Wednesday, August 29, 2007
According to the novel THE GODFATHER, Connie Corleone’s wedding takes place on “the last Saturday in August 1945”. I’m not sure if it ever gets any more exact than that, but this bit of chronology makes the end of the month the perfect time to revisit THE GODFATHER yet again. Not that there’s a point in the calendar that isn’t ideal to revisit the film, but I’m going to choose to read something into it: THE GODFATHER begins in late August, so in some ways what you need to do should begin in late August. Time to get your act together. Otherwise, by the time Christmas comes around you just may yourself being garroted at a bar just after being offered some pre-war Scotch. All right, the metaphor doesn’t really make sense. It doesn’t matter. “I can’t have this conversation again,” said Tony Soprano once, when Paulie asked him what his favorite scene was. But moments later Tony is reminiscing about it anyway. THE GODFATHER does that. Sometimes you need to return to THE GODFATHER.
The important news is that THE GODFATHER has been given the full 4K restoration treatment by Robert A. Harris. Despite a theatrical re-release in 1997 and DVD box set of the trilogy in 2001, Harris would comment in interviews about the terrible shape the film was in—there’s a 2000 interview with The Onion, where he refers to the state the film was in as being “a mess…THE GODFATHER was butchered by the laboratories. It was handled horribly, like a piece of garbage”, something I’m sure was a factor in this occurring. It’s a fair statement to make that this restoration marks a hugely important event for cinema.
Though I only know as much about the making of THE GODFATHER as I’ve read in various books and articles published on the subject, repeated viewings of the film (I’ve seen it countless times on cable, tape, DVD along with four or five theatrical viewings) has made it seem more and more as if there were technical issues always involved with the physical production, maybe indicating how much was repeatedly redone in the cutting room. Some shots that didn’t seem to cut exactly right, some scenes that seemed looped after the fact, that sort of thing. This is not an issue of quality, so much a growing awareness of a film that had problems in the making and it occasionally flows over into the final product. Maybe some of this had to do with the generation of prints that I was seeing and with the inferior film stocks that were the norm during this period of the 70s.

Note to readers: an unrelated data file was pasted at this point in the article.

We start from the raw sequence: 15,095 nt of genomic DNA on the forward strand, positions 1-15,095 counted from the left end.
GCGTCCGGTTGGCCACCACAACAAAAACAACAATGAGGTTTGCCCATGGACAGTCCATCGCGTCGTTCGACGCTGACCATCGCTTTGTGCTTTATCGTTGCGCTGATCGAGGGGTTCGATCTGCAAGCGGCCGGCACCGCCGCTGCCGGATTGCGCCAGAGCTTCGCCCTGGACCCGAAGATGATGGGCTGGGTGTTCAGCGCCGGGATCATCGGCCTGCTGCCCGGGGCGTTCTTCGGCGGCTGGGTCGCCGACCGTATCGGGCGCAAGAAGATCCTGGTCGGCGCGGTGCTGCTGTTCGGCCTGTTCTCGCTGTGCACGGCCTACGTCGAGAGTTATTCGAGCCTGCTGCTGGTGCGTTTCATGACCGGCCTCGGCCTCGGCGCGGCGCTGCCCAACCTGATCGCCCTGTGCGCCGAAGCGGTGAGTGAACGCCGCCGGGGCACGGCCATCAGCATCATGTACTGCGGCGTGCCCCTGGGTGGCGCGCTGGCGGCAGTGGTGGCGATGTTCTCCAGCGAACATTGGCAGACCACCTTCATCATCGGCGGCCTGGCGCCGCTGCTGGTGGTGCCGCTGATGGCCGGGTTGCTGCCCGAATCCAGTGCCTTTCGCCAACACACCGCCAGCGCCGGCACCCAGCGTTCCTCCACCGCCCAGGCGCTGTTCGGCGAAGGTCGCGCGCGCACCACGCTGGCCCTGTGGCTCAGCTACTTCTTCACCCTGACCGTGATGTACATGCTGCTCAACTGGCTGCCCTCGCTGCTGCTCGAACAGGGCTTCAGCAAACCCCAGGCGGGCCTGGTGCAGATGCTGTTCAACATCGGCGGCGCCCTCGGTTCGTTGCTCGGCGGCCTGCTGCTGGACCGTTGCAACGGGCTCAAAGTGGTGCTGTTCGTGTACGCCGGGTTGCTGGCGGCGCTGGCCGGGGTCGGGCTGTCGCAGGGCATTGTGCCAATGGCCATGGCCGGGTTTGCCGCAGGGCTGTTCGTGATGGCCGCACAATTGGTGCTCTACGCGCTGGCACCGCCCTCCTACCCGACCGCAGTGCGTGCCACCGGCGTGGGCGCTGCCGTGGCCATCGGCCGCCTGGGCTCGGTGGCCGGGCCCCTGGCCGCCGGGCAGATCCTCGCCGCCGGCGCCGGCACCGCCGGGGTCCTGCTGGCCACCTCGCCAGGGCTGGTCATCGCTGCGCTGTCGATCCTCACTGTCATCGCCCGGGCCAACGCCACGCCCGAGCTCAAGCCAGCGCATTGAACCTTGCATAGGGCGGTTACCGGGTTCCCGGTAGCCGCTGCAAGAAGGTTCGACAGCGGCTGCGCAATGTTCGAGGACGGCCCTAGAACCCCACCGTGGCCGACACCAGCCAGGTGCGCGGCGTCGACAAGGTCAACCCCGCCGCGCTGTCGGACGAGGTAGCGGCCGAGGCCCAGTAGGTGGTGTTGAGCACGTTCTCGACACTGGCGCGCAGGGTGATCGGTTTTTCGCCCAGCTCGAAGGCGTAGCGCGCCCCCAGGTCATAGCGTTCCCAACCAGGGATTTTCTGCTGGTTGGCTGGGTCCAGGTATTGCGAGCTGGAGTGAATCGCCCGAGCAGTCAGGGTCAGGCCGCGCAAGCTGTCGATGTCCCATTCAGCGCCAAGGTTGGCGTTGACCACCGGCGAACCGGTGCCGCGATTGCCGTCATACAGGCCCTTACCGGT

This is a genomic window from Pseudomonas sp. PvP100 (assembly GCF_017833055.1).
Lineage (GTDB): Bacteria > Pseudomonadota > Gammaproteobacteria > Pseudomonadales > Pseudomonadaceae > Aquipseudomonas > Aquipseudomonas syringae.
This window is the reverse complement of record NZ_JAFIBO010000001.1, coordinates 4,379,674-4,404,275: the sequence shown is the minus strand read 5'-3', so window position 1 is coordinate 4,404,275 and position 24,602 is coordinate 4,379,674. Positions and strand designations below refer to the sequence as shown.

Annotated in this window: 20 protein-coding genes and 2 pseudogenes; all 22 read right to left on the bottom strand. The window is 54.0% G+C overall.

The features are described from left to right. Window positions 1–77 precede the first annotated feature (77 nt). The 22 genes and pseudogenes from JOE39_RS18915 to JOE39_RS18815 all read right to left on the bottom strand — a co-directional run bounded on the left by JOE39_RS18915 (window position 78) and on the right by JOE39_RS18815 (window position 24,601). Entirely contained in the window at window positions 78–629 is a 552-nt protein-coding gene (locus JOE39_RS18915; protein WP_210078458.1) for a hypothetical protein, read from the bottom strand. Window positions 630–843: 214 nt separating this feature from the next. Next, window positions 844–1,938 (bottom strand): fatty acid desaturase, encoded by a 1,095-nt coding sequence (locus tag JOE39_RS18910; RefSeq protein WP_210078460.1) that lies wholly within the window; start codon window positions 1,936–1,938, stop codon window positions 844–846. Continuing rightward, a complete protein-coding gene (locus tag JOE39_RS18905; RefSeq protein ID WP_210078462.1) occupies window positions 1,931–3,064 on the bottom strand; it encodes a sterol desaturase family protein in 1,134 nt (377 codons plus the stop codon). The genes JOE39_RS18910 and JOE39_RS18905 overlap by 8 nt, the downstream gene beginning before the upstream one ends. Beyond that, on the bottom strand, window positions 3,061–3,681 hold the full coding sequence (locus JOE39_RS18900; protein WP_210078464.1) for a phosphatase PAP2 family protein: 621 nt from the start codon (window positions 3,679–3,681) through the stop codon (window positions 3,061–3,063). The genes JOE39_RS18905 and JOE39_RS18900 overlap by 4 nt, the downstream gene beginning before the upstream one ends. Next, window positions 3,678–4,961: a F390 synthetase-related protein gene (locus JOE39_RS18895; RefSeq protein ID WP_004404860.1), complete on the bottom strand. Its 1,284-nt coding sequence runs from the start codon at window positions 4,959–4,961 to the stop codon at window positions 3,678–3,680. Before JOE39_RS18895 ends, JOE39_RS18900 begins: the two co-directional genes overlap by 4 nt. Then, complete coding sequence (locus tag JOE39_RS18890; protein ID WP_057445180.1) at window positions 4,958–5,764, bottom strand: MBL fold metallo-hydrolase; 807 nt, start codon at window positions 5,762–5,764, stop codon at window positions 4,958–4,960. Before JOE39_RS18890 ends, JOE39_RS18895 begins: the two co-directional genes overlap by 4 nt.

Seeing the film in this new version screened at the Paramount Theater on Melrose Tuesday night, those problems feel less present than ever before. The colors pop off the screen, the darkness feels richer. It’s not a case of making the film look more slick—that’s not what THE GODFATHER is about. But it now looks more like the film that it is supposed to be. Even a few minor issues have been dealt with; there’s a close-up of Diane Keaton late in the film, when Al Pacino shows up at the New Hampshire school she teaches at looking for her, that has always looked misframed, as if there was a lab error. For a long time I’ve wondered, is it just me or does that shot look wrong? I suppose I have my answer, because the shot now looks framed correctly. For the record, there have been no alterations or extensions to the film, with the exception of a new Paramount logo and additional restoration credits during the end crawl. With THE GODFATHER, changes are not necessary.
Here’s one minor issue with the film: in the opening scene, just after the first shot of Brando, I found myself noticing the sound of birds chirping on the soundtrack. After trying to sort out this bit of audio, I began wondering, how can we hear birds? Isn’t the wedding taking place outside? Then, when the door to Vito Corleone’s study opening for the first time, letting the sounds of the festivities in, I realized for the first time in numerous viewings how the audio for the opening moments seemed very carefully calculated. Later scenes in the study during the wedding let the music bleed into the room, but not letting us hear the sounds during the opening moments, while not totally logical, is actually rather brilliant. Which makes the sound of chirping birds in the first scene of the film all the more annoying. After that, it was hard not to hear them throughout during sections set at the Corleone compound. I checked my DVD and the I did heard the birds in some scenes…but not when Brando is first introduced. That said, much of the sound work throughout is impeccable—even things I had heard many times before, like Sterling Hayden’s first line of dialogue (“I thought I got all you guinea hoods locked up!”) shoots out with a tone and force that is genuinely startling. And many of the gunshots during the baptism montage have a force like never before, particularly when Moe Greene gets it in the eye. On the DVD it feels like a pop—now it sounds like a ricochet into my skull. That my biggest complaint with this restoration is the sound of birds chirping in one scene has to say something about the level of care and artistry that went into this endeavor.
There’s very little I could say about THE GODFATHER which hasn’t been said before except for personal observations, something I’ll do another time. For now, I’ll simply say that the film remains as great as it is. THE GODFATHER is one of those films which remind you that the idea of film as an art form can be something worth fighting for. And now, it’s time to get my act together.